Danny Elfman makes music like the conductor of the house band at a traveling circus. He does everything backward, whimsically: He scores horror movies like carnivals and comedies like funerals. The sheet music for Beetlejuice reads as if it were plucked from the repertoire of a drum and bugle corps: marimba, vibraphone, timpani, tuba. Nobody can use a tuba on a soundtrack anymore, lest they be accused of pilfering the Elfman sound. That’s typical of the Elfman legacy. He has an uncanny way of making anything he does seem synonymous with him forever.
“These days,” Alex Ross once wrote of Philip Glass, “he often seems trapped in his formulas; he writes ‘Philip Glass music’ in place of music that happens to be by Philip Glass.” A composer with a style as recognizable as Danny Elfman’s can’t help but risk such a burden — and Elfman has been risking it for 30 years. He is well aware of the problem. “It is true that, as I approach my hundredth score, I can’t invent from scratch every single time,” he says by phone from Los Angeles, where he’s just concluded work on the historical drama Tulip Fever. “I have to draw upon myself at a certain point. But I try not to do so to the point where I feel like I’m always predictable.”
Only on occasion does he slip reflexively into Danny Elfman Music. “I’m sure when you hear the score to Goosebumps you’ll go, ‘Well sure, that’s Danny Elfman.’ I’m not trying to reinvent the wheel there. I won’t pretend that you won’t recognize my style. But I hope of, say, five pieces, at least a few of them, if my name doesn’t appear at the top, you’ll hear the music, see my name at the end, and think, ‘I had no idea that was Danny Elfman.’?”
His secret is to maintain a certain diversity of projects — from blockbuster fantasies to period heist pictures, superhero blowouts to glossy erotica. “In this contrast I find some solace,” he explains. “That’s what keeps me balanced. If I have three big action movies back to back, I’m going to commit suicide.”
There was a time, of course, when composing the music for even a single big action movie would have seemed quite beyond Elfman’s purview. He was enjoying modest success as the leader of a rock band called Oingo Boingo in the early Eighties when he received an unexpected phone call from a young director by the name of Tim Burton, who wanted to know if Elfman would come to the studio to talk about a movie he was working on. Elfman was mystified.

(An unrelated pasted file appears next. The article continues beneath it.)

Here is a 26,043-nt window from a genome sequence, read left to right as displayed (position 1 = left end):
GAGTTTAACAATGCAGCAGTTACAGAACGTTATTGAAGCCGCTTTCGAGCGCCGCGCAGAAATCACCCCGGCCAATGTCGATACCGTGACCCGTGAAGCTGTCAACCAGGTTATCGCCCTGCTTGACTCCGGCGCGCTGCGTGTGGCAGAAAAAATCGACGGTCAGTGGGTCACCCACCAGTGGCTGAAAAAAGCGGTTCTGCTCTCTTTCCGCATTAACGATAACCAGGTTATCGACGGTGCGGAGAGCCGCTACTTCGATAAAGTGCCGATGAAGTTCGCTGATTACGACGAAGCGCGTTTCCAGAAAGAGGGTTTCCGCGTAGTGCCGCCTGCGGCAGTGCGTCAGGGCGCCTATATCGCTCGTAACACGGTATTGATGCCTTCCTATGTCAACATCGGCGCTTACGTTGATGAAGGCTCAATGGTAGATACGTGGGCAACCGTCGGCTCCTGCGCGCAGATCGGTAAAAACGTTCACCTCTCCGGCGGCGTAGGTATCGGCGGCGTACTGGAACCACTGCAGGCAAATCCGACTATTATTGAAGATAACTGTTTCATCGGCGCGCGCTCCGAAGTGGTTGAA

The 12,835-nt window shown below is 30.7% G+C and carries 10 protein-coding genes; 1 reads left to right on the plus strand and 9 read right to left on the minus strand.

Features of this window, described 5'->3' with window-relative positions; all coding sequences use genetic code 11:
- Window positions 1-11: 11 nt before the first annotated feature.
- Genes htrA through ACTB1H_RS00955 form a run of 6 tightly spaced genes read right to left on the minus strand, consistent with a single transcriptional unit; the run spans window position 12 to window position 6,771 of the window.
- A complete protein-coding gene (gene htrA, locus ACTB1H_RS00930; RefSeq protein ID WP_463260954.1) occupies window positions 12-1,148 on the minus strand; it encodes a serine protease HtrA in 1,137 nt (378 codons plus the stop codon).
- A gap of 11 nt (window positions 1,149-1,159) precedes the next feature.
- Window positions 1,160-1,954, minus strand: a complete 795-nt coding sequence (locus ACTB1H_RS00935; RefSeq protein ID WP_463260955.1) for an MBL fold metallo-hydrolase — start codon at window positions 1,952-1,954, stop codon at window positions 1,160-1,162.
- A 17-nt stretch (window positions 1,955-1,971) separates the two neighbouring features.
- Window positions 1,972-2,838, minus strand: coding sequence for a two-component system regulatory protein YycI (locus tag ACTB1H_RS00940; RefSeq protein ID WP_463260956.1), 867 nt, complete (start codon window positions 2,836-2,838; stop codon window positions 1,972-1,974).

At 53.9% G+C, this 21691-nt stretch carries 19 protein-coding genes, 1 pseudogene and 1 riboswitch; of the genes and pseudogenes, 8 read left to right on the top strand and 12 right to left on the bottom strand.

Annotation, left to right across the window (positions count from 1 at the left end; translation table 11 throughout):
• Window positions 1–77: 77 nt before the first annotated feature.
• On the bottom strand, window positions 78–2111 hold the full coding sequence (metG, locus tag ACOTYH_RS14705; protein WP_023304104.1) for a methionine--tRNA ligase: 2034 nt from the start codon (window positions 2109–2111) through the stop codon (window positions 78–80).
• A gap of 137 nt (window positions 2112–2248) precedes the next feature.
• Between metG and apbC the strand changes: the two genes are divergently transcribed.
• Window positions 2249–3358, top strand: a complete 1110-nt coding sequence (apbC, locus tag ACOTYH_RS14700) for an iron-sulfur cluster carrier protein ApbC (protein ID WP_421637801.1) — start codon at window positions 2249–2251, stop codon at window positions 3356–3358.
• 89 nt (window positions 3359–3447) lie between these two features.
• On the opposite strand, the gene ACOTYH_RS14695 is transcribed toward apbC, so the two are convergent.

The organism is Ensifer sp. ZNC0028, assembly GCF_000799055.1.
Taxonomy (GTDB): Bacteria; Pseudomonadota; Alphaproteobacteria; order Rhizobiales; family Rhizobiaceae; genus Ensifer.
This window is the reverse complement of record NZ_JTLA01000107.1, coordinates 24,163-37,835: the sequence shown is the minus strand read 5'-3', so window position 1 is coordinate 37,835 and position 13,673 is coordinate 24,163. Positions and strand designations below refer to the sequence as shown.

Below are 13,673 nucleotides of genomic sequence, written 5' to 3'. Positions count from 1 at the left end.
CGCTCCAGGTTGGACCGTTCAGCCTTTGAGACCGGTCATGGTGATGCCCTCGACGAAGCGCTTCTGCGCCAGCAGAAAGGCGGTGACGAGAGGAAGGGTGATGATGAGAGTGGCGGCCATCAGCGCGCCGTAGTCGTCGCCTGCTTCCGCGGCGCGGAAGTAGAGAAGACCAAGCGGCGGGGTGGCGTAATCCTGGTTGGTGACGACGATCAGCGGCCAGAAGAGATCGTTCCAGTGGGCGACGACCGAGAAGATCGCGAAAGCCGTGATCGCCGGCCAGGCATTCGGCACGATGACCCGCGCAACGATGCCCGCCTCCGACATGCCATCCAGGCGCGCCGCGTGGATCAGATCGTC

“To be honest, I didn’t really know why I was meeting,” he reflects. “I didn’t quite understand. Usually at that point when I got a call from somebody about a film it was to do a song. I asked them if that’s what it was about and they said, ‘No no, it’s about a score.’?” Elfman had never done a film score before. “I was like, ‘Uh, hmm — don’t know about this!’ I was apprehensive, to say the least.”
Elfman took the job, inexperience be damned. Then he apprehended just how difficult it would be. “It was like being a football fan,” he remembers. “You’re following your team around, you’ve been watching the sport for years, you know the plays and the players and the teams. And then suddenly they toss you a ball and say, ‘OK, here we go.’ As a fan you have an idea of what you should be doing. But you don’t necessarily know how to execute it.”
So he plundered his past for any relevant expertise. In the mid-Seventies, Elfman realized, he’d spent time with a musical-theater group — an “avant-garde cabaret,” in his own evocative description. He’d long ago taught himself to transcribe and write music for the ensemble. “When the film came up I had to double back and go, ‘All right, how did I write that big arrangement?’ I was using some crude rudimentary toolbox that I possessed somewhere in my closet of memory to apply here.”